9.It is submitted that the Garnishee proceedings leading up to the grant of the Garnishee Nisi Order as issued by the court on December 21, 2021 were between the Applicant and the Garnishee and that although such proceedings are normally between the creditor and the garnishee, the judgment debtor has the right to address court on the correctness or lawfulness of garnishee proceedings as was held by the court in Ngaywa Ngigi & Kibet Advocates v Invesco Assurance Co Ltd Diamond Trust Bank (Garnishee)  eKLR. It is the Respondent’s case that a Judgment Debtor is not a nominal party or mere spectator to the garnishee proceedings.
10.The Respondent also contends that the ultimate effect of Garnishee Proceedings is the levying of execution after garnishee absolute is issued. It was also contended that contrary to the Applicant’s assertion that the Deputy Registrar stated in her ruling that the Attorney General was a necessary party to the proceedings, the right position was that the Deputy Registrar observed the Attorney General could not be expected to be present in all instances where any organ of the National Government has been sued.
11.The Garnishee on the other hand also filed written submissions dated November 25, 2022 in response to the Memorandum of Appeal. In the submissions, it is reiterated that the Respondent herein is a government institution by dint of its statutory status as donated by its founding Act and the fact that it serves the public through its core functions and the fact that it receives its funding from the National Government.
12.It is the Garnishee’s submission that having established that the Respondent is a government institution, the provisions of the Government Proceedings Act ought to be applied and as such a Certificate of Order ought to have been placed before this court. Further, that the said execution ought to be done through judicial review proceedings as prescribed under Order 53 of the Civil Procedure Rules.
13.I have considered the Application, response, and party’s submissions. The issues for determination crystalize into;i.Whether the judgment debtor is established as a Government institution.ii.Whether the garnishee proceedings were procedural.iii.Who bears the costs.
14.The Supreme Court in the case of Council of Governors v Attorney General & 7 others  eKLR aptly addressed the issue of whether the Respondent herein is a state organ. I have had the advantage of reading the judgement by the Supreme Court of Kenya in those proceedings, which judgement is binding to this court. Contrary to the Respondent’s and Garnishee’s arguments, the law as interpreted by the Supreme Court clearly shows that the Respondent herein is not a state organ.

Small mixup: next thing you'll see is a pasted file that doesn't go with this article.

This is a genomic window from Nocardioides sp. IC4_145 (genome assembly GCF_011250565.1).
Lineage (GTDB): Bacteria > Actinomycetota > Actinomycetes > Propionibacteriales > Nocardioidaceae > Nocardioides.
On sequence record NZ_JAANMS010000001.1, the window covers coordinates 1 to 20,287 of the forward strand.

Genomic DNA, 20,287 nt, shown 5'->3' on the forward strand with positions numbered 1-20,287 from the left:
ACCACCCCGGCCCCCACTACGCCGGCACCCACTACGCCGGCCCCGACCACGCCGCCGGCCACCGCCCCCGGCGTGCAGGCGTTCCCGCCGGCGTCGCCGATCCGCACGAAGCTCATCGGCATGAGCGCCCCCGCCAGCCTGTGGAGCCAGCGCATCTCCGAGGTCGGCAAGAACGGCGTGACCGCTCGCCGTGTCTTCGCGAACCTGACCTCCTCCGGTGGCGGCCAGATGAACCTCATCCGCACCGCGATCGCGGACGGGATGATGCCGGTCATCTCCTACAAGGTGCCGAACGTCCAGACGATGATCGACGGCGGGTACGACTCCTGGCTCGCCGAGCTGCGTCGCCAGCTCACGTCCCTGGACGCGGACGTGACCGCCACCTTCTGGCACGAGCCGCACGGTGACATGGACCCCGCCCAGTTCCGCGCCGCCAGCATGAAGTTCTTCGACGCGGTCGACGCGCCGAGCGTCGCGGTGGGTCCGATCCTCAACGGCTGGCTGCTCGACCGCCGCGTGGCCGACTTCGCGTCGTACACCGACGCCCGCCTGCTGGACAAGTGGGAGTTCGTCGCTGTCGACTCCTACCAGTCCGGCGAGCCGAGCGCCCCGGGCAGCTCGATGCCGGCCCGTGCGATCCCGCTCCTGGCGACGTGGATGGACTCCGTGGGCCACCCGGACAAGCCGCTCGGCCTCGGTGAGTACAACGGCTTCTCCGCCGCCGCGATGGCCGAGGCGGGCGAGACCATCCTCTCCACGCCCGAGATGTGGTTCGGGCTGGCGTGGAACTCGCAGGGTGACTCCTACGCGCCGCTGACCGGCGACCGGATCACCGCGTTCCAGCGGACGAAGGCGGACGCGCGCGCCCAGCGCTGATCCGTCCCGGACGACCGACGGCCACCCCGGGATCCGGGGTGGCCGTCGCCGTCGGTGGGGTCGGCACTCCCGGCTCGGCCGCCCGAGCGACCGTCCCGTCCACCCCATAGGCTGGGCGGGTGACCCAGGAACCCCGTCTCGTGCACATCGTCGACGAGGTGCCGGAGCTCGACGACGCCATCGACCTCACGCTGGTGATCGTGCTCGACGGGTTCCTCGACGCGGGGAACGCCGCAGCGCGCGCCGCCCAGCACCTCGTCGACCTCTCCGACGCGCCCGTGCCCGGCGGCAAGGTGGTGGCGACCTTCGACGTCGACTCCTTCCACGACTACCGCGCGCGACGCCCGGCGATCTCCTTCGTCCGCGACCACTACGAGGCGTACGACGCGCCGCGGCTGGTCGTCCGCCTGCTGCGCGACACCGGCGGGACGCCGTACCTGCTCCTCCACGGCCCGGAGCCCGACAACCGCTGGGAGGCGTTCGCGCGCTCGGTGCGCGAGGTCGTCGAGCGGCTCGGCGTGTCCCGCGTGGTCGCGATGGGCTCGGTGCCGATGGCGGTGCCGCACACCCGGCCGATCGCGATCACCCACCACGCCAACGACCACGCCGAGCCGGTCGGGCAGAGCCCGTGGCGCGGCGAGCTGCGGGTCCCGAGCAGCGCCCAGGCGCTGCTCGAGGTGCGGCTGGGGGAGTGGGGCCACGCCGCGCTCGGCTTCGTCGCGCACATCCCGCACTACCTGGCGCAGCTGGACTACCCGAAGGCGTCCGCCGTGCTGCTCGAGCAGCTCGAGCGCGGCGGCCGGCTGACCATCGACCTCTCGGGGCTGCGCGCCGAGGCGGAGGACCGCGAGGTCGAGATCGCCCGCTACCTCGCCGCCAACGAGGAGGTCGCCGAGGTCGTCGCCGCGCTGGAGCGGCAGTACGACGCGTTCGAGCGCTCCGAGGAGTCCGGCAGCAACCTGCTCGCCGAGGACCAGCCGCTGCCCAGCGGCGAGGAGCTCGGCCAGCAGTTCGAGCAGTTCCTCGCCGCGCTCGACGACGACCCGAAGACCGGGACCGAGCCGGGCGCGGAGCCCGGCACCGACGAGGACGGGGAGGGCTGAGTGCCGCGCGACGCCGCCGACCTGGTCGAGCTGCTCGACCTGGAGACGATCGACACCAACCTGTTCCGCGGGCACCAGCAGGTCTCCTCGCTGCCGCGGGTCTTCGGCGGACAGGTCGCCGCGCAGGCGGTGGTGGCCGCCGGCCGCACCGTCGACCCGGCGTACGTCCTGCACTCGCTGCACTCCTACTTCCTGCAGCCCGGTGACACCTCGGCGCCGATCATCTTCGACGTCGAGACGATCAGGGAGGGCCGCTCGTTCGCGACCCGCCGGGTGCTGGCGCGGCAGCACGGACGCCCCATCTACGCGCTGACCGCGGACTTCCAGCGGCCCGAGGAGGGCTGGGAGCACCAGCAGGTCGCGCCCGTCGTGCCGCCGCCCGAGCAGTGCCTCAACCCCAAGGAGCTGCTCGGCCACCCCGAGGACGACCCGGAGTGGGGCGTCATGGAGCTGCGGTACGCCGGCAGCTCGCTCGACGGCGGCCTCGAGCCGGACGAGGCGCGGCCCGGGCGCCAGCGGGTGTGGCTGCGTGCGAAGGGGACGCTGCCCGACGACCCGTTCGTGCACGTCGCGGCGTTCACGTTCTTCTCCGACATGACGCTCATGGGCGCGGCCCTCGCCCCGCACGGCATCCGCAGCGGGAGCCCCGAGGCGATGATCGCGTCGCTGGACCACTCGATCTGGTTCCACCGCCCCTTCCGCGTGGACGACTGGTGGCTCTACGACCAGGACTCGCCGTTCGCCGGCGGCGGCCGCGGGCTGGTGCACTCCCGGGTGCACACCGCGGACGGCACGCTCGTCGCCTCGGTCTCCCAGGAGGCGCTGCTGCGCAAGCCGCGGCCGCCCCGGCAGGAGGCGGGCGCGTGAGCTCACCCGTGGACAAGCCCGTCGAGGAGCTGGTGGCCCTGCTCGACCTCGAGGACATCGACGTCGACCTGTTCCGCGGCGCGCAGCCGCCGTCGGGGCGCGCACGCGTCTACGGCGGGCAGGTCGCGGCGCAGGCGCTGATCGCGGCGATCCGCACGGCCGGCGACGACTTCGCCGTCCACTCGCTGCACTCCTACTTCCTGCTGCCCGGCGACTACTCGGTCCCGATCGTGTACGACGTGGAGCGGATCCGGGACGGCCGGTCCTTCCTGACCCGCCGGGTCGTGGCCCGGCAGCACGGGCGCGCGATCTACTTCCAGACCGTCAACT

15.In the Judgement the Court discusses at length the issue of the Respondent herein being a state organ. In the first instance the court begins by observing that the Respondent herein does not meet the definition of a state organ as is defined under Article 260 of the Constitution as it is not a commission or an office under the Constitution.
16.The Court observed that in interpreting Article 260, it need not re-write the law but declare what the drafters stated and intended. The Court gives examples of the Institutions expressly established under the Constitution such as the Kenya National Human Rights and Equality Commission established under Article 59, National Land Commission established under Article 67 and Commission on Revenue Allocation established under Article 215 among others. The Court reiterates that the establishment of a State Organ must be traceable to the Constitution.
17.The Court made a finding that there is no equivalent provision for the Respondent herein as Article 189(4) only provides for creation of the Respondent as an entity in which it vests the procedures for settling of inter-governmental disputes. Such a body does not acquire the status of a State Organ. The Court concluded that the constituting statute of the Respondent herein is the Intergovernmental Relations Act which by any definition cannot grant the Applicant constitutional credentials.
18.Having looked at the law as provided for in the constitution and relevant statutes and guided by the Supreme Court decision in Council of Governors v Attorney General and 7 Others (supra), I reach the conclusion that the Respondent herein is not a state organ and therefore the Government Proceedings Act cannot apply to it in execution proceedings.
19.The second issue for determination is whether the Garnishee proceedings before the Deputy Registrar were procedural.
20.The Court in the case of Nyandoro & Company Advocates v National Water Conservation & Pipeline Corporation; Kenya Commercial Bank Group Limited (Garnishee)  eKLR addressed its mind on garnishee proceedings as follows;